As I was following the case I found myself thinking that there was an even juicier story behind this headline-grabber and set out to create one. I began with a few core facts. A man with an invented name and history, twice married to wealthy widows, living inPalm Beach, playground of the mega-rich and famous, and involved in a crime. Two adoring daughters unaware of their true identities. Over time my imagination happily supplied the rest. A townhouse offFifth Avenue. A sprawling estate inVirginia. Romantic Paris in the years prior to WWII. A riveting past for Jack Morgan: skilled lover, lack-luster artist and irresistible rascal. A full-blown range of challenges and hard-wrought triumphs for his traumatized daughter Charlotte (Charlie).
About Exceeding Expectations
It’s 1961 and Palm Beachsocialite, irresistible rascal and devoted father Jack Morgan encounters genuine danger while staging his suicide to shield his beloved daughters from disgrace. Next, meet his daughter Charlotte (Charlie), an over-indulged 23 year-old struggling to cope with the traumatizing loss of her beloved father, her sister’s resulting mental breakdown and the discovery that she’s suddenly penniless. Fortunately Raul, an admiring young attorney, appears to offer assistance. As terrified as she is about daily survival, Charlie soon realizes that she has to learn what drove her father to kill himself. With Raul’s much needed ego-bolstering, the drive of necessity and unforeseen determination, Charlie finds a practical use for her annoyingly lean 5’ 11” frame. In time, this career finances her hard-wrought independence, her sister’s costly treatment and an emotional eye-opening journey toParis.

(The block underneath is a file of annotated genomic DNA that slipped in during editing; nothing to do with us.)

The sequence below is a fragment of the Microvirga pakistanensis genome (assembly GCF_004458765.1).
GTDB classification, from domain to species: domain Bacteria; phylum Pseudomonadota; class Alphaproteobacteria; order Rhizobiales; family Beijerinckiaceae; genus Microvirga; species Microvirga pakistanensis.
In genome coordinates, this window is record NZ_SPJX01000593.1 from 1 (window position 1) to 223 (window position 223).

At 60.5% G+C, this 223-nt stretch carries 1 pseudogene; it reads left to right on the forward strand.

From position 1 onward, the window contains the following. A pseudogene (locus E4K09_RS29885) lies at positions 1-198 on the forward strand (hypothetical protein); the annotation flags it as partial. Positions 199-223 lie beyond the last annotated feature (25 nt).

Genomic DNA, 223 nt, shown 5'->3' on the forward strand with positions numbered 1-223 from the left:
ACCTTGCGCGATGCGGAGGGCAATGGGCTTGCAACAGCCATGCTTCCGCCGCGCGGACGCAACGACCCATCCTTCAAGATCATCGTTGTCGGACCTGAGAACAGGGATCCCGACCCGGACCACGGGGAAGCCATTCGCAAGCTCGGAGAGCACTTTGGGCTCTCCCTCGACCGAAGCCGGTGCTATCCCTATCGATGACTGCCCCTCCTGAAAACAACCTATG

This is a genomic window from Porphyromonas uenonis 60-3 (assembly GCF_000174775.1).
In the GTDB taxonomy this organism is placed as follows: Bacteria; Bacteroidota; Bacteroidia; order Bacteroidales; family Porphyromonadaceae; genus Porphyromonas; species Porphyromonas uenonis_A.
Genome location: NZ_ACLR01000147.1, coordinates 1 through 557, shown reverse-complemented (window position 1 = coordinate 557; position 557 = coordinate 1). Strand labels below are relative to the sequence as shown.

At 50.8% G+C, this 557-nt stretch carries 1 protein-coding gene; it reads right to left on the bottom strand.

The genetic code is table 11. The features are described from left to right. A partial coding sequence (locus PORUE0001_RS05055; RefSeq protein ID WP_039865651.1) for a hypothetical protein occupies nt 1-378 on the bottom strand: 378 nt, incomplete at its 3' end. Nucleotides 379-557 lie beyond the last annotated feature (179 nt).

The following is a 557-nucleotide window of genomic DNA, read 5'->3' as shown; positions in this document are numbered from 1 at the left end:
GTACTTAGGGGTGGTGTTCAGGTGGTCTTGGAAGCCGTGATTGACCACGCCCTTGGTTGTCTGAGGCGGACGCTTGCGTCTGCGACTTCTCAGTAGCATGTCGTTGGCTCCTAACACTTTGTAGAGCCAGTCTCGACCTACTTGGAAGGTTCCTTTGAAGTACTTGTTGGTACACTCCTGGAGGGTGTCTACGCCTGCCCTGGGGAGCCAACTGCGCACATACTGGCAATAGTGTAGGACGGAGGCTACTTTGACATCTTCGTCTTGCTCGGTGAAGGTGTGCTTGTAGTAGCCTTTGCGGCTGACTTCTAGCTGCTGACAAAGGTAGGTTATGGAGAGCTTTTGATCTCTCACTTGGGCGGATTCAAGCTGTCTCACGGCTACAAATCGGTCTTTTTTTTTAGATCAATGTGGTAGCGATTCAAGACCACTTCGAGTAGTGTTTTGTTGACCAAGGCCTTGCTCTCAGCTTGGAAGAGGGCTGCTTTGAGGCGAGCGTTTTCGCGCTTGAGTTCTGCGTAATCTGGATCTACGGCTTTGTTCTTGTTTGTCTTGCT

Jumping back in time to romantic pre-WWII Paris, readers meet young Alan Fitzpatrick – aka Jack Morgan – lack-luster artist and expert lover and the bewitching girl who will become the mother of his children. Not even Charlie’s relentless detective work will uncover all Jack’s secrets, but in a fireworks of surprise endings, she discovers all that she needs to know and more: disturbing truths about her father, her own unique talent, crimes great and small and a diabolical villain.
Chapter One of
January 2, 1962